Rob Burrow has no regrets about playing rugby league and would not discourage his children from following in his footsteps.
The former Leeds and Great Britain scrum-half is now confined to a wheelchair and unable to perform basic functions without help as motor neurone disease takes an increasing hold of his body.
Former rugby players are 15 times more likely to suffer from MND than the average person according to a new study. But Burrow, who was diagnosed with the disease in December 2019, is not entirely convinced by the findings.
“It was such small sample so I cannot really comment,” Burrow told the PA news agency. “More research needs to be done.”
Burrow, who won eight Super League titles during his glittering career with the Rhinos, insists he would not change anything from his past and would be happy for children Macy (10), Maya (7) and Jackson (3) to take up rugby.
“I’d like my kids to do whatever sports they desire,” he said with the use of eye-recognition technology. “There is no evidence that anything causes MND. I think I was so unlucky that I got the disease.
“The positives outweigh the negatives. I would not be the person I am today without the experience I got from playing rugby league, the friendships and bonds and life experiences, travelling the world.”
Rob and his wife Lindsey, who cares for her husband full-time despite having to look after their three young children and holding down a job as a physiotherapist, are the subjects of BBC documentary ‘Rob Burrow: Living with MND’, which airs next Tuesday.
It is a moving and intimate account of how the family cope with the debilitating illness and yet somehow remain upbeat, with Burrow maintaining he is “not giving in, right until my last breath” as he has “too many reasons to live”.
Rob Burrow: ‘I’m a prisoner in my own body’
In the heart-wrenching documentary, he says: “I’m a prisoner in my own body, that’s the way MND gets you. The lights are on but no one’s home.”
Essentially a private person, Lindsey opens up about the difficulties the family experience and, movingly, contemplates a future without her childhood sweetheart.
“I’ve watched it back and there were plenty of tears,” she said. “I cried pretty much all the way through it.
“As soon as I start talking about Rob and the children and the future, that’s where it pulls at your heart strings.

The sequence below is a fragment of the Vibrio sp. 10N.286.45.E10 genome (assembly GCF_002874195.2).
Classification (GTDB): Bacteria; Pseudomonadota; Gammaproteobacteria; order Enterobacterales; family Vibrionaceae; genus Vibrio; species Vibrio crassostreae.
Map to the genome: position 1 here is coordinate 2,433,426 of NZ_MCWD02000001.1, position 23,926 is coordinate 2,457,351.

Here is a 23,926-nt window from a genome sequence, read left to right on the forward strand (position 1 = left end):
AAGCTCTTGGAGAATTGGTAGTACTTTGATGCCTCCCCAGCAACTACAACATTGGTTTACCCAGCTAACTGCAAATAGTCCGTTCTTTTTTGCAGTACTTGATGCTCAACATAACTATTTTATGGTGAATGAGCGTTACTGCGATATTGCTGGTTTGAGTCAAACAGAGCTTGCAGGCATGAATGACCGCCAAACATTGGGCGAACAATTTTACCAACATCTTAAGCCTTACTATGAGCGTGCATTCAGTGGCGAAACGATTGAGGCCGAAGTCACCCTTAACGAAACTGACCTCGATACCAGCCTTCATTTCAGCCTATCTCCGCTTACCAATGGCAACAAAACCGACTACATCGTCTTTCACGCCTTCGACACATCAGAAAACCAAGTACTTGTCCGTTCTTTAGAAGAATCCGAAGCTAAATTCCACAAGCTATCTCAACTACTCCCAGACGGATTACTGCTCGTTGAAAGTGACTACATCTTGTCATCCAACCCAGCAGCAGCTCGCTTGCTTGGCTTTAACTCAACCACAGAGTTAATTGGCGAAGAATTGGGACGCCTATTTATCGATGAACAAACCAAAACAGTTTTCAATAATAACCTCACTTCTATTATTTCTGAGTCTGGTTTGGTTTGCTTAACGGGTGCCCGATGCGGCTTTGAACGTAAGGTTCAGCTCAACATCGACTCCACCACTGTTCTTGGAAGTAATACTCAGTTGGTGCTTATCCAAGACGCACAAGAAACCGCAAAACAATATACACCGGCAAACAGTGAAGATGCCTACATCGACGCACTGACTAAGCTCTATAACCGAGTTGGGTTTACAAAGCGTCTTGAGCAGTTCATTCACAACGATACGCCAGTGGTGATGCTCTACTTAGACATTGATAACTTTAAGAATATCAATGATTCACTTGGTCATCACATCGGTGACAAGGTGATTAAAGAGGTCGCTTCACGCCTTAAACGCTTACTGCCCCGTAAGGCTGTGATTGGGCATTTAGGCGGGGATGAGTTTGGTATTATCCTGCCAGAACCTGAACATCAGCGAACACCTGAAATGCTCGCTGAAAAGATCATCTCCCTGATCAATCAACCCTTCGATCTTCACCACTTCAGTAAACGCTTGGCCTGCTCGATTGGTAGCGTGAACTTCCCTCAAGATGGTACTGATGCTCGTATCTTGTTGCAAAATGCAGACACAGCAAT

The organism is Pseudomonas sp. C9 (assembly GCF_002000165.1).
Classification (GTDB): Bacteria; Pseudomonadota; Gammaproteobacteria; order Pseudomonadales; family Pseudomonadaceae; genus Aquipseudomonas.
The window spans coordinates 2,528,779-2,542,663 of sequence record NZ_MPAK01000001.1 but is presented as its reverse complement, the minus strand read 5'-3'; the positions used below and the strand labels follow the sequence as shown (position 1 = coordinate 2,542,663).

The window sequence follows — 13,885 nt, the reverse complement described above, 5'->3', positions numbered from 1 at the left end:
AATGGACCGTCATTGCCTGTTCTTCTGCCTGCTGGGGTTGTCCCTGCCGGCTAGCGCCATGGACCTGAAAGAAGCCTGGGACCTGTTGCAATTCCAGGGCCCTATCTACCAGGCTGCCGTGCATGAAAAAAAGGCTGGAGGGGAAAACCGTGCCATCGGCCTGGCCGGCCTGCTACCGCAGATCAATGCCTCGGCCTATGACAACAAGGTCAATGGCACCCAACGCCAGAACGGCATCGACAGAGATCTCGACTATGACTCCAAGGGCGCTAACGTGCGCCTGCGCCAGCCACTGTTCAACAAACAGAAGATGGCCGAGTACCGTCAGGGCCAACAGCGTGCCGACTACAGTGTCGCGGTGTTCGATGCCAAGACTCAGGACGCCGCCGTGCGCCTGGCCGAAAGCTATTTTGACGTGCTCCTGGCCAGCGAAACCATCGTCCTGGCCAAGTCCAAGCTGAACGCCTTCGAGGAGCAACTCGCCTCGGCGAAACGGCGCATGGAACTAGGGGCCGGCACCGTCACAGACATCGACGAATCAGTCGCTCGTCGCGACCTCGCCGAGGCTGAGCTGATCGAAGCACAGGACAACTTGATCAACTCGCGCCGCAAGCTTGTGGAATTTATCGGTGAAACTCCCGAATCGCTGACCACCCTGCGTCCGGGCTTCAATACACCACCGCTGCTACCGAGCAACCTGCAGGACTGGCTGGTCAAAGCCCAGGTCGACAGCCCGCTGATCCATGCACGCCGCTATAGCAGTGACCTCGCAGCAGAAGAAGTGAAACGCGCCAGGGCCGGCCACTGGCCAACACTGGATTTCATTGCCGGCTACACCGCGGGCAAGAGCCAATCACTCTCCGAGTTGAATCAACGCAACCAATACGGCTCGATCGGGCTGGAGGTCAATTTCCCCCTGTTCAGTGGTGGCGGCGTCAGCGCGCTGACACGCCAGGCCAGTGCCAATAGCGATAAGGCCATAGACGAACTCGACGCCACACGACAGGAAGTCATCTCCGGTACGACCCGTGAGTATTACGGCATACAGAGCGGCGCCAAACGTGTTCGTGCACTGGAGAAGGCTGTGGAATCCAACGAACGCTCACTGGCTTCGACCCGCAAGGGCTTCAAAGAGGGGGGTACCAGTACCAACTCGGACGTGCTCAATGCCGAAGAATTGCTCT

“I’m out of my comfort zone, but at the end of the day it’s not about us. The reason for doing this is to raise awareness about how brutal and cruel and devastating MND is and that it doesn’t just affect the person, it affects the whole family.
“Me doing an interview is nothing compared to what Rob and many other sufferers go through, it puts it into perspective and, if we can help one other person or raise more awareness and more funds for research, it can only be a good thing.
‘I don’t want people to be sad’
“It’s really tough doing those interviews, but I don’t want people to be sad. Yes it is a sad story, but there is a lot of hope in there as well, seeing the kids and just how much they love life.
“If you spin it on its head, the message I hope people will take from it is that life is for living and, despite what life throws at you, you can still have happy times and happy memories despite the heartache and the sadness.”
Arguably the star of the documentary is Macy, who describes a biography she wrote about her father as part of a school project.
“They were asked to write about someone who had inspired them and Macy chose to write about her dad,” explained Lindsey.
“It was never intended to be in the documentary, but some of the things she said really fitted in well. She almost narrated the story through it.
“It tells the story of how much she looks up to Rob and what a brilliant father figure he’s been to the children and how much they think of him.
“The children just love life and waking up on a morning and seeing the three children happy and smiling, it keeps you going.”